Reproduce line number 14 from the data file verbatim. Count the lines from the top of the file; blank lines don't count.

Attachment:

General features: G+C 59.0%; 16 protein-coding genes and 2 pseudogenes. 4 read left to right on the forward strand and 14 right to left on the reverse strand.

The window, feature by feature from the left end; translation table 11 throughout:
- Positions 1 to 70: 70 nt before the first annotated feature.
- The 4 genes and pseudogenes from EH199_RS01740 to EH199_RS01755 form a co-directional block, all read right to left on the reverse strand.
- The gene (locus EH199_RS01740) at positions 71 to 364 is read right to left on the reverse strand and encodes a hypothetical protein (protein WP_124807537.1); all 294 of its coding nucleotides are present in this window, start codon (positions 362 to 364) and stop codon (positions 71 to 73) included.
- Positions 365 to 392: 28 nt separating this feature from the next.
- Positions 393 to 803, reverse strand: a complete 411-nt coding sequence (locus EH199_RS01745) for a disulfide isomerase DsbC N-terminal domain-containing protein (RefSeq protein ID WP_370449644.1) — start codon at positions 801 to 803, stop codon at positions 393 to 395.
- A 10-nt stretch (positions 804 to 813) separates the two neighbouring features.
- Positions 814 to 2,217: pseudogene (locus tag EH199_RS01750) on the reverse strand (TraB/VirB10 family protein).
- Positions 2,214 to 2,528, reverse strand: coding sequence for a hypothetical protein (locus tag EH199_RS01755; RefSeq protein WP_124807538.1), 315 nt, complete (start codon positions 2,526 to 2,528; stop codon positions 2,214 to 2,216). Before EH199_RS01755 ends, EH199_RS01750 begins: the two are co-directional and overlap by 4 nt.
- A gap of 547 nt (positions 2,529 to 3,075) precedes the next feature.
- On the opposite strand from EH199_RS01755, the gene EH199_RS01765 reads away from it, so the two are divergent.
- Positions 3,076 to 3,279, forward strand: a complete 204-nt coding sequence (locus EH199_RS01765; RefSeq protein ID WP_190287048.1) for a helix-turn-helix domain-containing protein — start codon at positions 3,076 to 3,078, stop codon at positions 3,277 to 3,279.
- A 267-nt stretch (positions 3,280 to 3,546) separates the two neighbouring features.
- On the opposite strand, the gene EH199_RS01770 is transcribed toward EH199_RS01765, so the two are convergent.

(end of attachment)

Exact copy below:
- A 267-nt stretch (positions 3,280 to 3,546) separates the two neighbouring features.